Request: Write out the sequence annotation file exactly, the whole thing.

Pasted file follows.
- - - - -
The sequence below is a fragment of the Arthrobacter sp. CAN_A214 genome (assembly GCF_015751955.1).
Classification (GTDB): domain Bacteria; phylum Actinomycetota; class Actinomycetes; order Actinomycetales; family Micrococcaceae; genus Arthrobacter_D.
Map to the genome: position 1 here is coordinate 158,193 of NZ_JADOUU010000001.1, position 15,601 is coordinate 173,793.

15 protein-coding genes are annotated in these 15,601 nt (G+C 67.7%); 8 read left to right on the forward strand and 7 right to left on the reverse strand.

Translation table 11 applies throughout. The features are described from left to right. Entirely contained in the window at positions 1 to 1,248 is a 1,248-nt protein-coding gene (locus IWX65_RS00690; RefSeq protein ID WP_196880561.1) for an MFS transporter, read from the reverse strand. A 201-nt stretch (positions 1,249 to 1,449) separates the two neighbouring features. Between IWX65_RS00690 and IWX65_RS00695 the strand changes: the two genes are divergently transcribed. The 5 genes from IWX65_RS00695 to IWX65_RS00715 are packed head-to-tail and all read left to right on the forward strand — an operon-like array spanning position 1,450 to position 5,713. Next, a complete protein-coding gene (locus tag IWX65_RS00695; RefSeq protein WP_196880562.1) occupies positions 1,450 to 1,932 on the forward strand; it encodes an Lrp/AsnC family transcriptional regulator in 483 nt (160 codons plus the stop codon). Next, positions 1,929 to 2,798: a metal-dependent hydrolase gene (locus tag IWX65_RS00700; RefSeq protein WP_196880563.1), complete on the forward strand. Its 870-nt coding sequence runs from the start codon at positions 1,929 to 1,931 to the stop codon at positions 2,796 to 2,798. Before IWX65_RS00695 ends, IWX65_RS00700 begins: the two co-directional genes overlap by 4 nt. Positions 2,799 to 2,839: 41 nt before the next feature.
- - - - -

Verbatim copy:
The sequence below is a fragment of the Arthrobacter sp. CAN_A214 genome (assembly GCF_015751955.1).
Classification (GTDB): domain Bacteria; phylum Actinomycetota; class Actinomycetes; order Actinomycetales; family Micrococcaceae; genus Arthrobacter_D.
Map to the genome: position 1 here is coordinate 158,193 of NZ_JADOUU010000001.1, position 15,601 is coordinate 173,793.

15 protein-coding genes are annotated in these 15,601 nt (G+C 67.7%); 8 read left to right on the forward strand and 7 right to left on the reverse strand.

Translation table 11 applies throughout. The features are described from left to right. Entirely contained in the window at positions 1 to 1,248 is a 1,248-nt protein-coding gene (locus IWX65_RS00690; RefSeq protein ID WP_196880561.1) for an MFS transporter, read from the reverse strand. A 201-nt stretch (positions 1,249 to 1,449) separates the two neighbouring features. Between IWX65_RS00690 and IWX65_RS00695 the strand changes: the two genes are divergently transcribed. The 5 genes from IWX65_RS00695 to IWX65_RS00715 are packed head-to-tail and all read left to right on the forward strand — an operon-like array spanning position 1,450 to position 5,713. Next, a complete protein-coding gene (locus tag IWX65_RS00695; RefSeq protein WP_196880562.1) occupies positions 1,450 to 1,932 on the forward strand; it encodes an Lrp/AsnC family transcriptional regulator in 483 nt (160 codons plus the stop codon). Next, positions 1,929 to 2,798: a metal-dependent hydrolase gene (locus tag IWX65_RS00700; RefSeq protein WP_196880563.1), complete on the forward strand. Its 870-nt coding sequence runs from the start codon at positions 1,929 to 1,931 to the stop codon at positions 2,796 to 2,798. Before IWX65_RS00695 ends, IWX65_RS00700 begins: the two co-directional genes overlap by 4 nt. Positions 2,799 to 2,839: 41 nt before the next feature.